To cancel a command in the Mutt email client, press control and “g” at the same time. ctrl+g For years, I had been using ctrl+c, which cancels the command but also asks if you want to close mutt – so you had to also type “n” and enter.
Throughout my various backup schemes, my id3 tags get clobbered. I wrote a script to rewrite the tags based on the filename and directory structure of an mp3 collection: ID3 Tag Namer Script As the comment in the script says: /* * Music needs to be in /Users/username/Music/ * in format Artist/Album/00 Title.mp3 * * id3lib required */ You can get id3lib with homebrew: `brew install id3lib`
Coming from Windows and Linux distros, I was used to using a tiling application with my desktop. This is a program that allows you to move windows to fill certain portions of your display with keyboard shortcuts. For example, in Windows 7+, holding down the windows key and pressing left or right will fill the left or right half of the screen with that window. If you’re looking for this on Mac OS, check out Spectacle.
For a while now, I’ve had issues with my Raspberry Pi rebooting by itself. At first I thought I was drawing too much power with the items I had plugged into the USB ports. So I unplugged them both (an external hard drive and a USB WiFi dongle), but the Pi kept rebooting. Finally, I remembered that I had traded the power supply out to use as my phone charger a while back.
Summary: Install and configure minidlna on your Raspberry Pi and make sure it’s on the same network as your Smart TV. Your TV’s media playing application should see the Pi on the network and let you browse and play videos on the Pi. More In-Depth Guide First you need to install minidlna on your Raspberry Pi: sudo apt-get install minidlna minidlna’s configuration file is located at /etc/minidlna. We want to edit this to point to our video files:
If you’re looking to save some space on your Raspberry Pi (mine runs on a 4 GB SD card), run these commands to remove all desktop/gui-related programs: sudo su apt-get install deborphan -y apt-get autoremove --purge \ libx11-.* lxde-.* raspberrypi-artwork \ xkb-data omxplayer penguinspuzzle \ sgml-base xml-core alsa-.* cifs-.* \ samba-.* fonts-.* desktop-* gnome-.* -y apt-get autoremove --purge $(deborphan) apt-get autoremove --purge apt-get autoclean That will remove the desktop programs and any orphan programs left behind.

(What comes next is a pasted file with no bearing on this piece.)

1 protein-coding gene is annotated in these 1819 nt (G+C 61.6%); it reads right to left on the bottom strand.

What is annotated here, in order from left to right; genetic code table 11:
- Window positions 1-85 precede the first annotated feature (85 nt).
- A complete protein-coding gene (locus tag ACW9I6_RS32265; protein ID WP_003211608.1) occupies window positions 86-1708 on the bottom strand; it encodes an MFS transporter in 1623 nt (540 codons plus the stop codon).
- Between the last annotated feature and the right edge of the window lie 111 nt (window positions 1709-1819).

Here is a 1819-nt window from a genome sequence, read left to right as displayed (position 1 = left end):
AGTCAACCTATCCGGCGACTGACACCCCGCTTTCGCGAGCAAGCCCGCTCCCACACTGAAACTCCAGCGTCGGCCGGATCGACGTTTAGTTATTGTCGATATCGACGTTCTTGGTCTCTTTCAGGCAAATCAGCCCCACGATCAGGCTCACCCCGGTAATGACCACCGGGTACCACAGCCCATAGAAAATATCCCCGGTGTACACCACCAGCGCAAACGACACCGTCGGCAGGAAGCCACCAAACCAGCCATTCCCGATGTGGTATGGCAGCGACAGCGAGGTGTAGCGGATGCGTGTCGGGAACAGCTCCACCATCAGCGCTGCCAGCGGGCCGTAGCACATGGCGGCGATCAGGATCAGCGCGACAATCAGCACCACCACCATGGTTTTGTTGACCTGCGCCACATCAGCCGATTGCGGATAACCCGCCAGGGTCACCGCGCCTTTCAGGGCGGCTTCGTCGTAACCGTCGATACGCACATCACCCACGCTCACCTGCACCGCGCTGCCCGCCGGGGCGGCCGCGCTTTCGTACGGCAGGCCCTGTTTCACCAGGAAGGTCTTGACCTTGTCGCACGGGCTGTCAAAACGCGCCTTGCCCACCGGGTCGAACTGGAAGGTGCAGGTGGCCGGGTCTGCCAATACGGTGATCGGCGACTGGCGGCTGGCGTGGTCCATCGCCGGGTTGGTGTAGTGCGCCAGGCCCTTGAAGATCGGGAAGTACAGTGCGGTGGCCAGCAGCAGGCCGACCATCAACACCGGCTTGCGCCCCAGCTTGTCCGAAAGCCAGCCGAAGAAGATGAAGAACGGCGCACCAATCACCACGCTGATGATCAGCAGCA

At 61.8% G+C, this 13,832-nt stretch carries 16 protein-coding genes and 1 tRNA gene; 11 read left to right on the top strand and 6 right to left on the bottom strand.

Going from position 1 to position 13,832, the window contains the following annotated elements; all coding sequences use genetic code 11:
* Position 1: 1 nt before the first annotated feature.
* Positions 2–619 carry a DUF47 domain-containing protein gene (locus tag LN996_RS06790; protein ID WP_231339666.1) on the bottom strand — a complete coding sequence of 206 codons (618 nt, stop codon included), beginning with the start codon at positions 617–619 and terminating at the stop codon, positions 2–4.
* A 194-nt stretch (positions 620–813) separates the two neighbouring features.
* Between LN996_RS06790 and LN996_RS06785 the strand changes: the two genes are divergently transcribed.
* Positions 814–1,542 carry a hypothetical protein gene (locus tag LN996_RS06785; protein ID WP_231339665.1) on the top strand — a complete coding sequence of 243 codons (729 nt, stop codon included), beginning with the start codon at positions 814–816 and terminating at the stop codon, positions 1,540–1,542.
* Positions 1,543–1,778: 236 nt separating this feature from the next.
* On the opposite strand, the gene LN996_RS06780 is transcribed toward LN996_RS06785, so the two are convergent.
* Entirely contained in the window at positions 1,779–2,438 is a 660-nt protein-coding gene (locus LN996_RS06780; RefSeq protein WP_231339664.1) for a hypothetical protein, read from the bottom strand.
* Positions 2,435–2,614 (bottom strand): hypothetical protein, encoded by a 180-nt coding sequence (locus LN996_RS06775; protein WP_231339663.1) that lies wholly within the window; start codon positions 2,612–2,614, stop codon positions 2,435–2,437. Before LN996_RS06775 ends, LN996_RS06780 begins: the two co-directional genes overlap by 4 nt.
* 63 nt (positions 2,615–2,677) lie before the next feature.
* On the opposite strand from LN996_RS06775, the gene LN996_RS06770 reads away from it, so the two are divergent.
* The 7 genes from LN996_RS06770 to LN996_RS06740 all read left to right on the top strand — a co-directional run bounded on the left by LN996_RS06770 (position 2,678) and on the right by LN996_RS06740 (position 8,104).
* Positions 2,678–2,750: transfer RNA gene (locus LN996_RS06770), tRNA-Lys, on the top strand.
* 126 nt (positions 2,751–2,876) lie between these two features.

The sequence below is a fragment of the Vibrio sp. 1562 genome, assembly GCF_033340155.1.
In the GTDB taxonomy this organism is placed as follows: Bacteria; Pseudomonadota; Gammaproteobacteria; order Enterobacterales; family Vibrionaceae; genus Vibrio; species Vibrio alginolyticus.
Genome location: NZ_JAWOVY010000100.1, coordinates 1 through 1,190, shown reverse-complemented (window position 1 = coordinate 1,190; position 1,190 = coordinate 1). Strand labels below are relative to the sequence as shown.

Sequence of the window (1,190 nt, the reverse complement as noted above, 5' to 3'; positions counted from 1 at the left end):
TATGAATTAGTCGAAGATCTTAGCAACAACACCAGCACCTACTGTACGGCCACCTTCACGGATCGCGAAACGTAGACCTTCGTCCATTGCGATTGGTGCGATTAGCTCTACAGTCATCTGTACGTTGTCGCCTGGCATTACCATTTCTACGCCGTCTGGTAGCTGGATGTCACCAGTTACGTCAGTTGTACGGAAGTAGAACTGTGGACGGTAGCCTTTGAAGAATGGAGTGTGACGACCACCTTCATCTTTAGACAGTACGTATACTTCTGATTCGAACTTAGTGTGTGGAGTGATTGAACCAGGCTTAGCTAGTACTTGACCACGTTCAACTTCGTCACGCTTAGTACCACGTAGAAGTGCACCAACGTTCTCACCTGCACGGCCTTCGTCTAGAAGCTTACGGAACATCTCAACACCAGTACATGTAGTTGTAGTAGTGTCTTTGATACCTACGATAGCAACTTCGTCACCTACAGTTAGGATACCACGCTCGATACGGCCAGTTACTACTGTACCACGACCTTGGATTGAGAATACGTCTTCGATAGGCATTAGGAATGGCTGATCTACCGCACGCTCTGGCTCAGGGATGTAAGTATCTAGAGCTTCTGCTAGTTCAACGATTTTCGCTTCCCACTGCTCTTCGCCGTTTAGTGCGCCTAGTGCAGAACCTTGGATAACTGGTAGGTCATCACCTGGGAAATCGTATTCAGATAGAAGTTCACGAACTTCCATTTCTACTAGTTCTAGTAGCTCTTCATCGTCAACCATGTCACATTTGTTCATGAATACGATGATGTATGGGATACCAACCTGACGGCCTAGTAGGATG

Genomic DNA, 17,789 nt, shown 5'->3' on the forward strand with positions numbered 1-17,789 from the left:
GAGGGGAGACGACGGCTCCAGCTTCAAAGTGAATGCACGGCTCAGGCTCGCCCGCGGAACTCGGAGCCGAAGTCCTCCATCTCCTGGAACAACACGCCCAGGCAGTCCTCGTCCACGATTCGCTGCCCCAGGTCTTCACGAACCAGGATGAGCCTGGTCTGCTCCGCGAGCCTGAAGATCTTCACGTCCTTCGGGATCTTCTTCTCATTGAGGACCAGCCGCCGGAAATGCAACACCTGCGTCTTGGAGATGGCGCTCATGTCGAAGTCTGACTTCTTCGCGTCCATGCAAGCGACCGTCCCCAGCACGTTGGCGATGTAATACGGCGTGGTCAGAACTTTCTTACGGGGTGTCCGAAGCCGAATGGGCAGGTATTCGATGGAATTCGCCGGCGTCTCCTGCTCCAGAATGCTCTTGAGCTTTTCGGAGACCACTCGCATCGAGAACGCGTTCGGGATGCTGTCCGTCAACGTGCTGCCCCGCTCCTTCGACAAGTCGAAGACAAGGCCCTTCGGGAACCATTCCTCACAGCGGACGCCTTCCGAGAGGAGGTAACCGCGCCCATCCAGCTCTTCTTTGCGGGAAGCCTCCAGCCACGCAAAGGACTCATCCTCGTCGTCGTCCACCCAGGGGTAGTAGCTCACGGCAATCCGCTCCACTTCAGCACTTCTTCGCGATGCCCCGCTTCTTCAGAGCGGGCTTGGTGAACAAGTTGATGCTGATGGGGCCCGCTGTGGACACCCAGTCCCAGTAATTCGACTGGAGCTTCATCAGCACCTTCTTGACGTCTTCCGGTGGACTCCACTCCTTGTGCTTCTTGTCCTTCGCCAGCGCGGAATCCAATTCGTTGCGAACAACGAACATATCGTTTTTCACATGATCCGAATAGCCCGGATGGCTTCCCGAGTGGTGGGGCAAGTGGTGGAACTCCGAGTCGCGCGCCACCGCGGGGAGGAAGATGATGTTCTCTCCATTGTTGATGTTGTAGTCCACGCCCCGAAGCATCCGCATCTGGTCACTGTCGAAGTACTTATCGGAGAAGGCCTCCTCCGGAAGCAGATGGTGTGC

sudo apt-get update; sudo apt-get upgrade; sudo apt-get install xorg openbox; nano ~/.xinitrc #! /bin/bash exec openbox-session startx sudo apt-get install tint2 conky git network-manager xscreensaver --no-install-recommends
This is a sort of catch-all post that will house random coding/sysadmin things I don’t use enough to memorize. Network Drives Mount a volume over SSH sshfs -p 2345 -o IdentityFile=~/.ssh/id_rsa firstname.lastname@example.org:/remote/path /target/path SQL Compress a mysqldump mysqldump -u user -p -B database_name | gzip > ~/backups/backup1.gz; Video Merging AVI files mencoder -noskip -oac copy -ovc copy `ls 20150203*avi` -o digest.avi add -mc for audio sync Renaming files using regular expressions I had a bunch of backed up files with names like:
I recently ran across this error when moving a VM to a different machine. To fix it: Close VirtualBox Go into the VM folder (usually inside a folder like VirtualBox VMs) and open the text file ending in .vbox. Look for a line like <HardwareVirtEx enabled="true"/> and change it to <HardwareVirtEx enabled="false"/>. That should fix the “VT-x is not available” error.
While writing a backup script to back up my data from Mac OS to a Raspberry Pi, I ran into an issue with relative modification times of the files being transferred: rsync thought every file on the Mac side was always more recently updated than on the Debian side. I was using the -a flag for archive mode, which includes, along with a few other things, rsync’s default behavior of comparing file size and last modification time.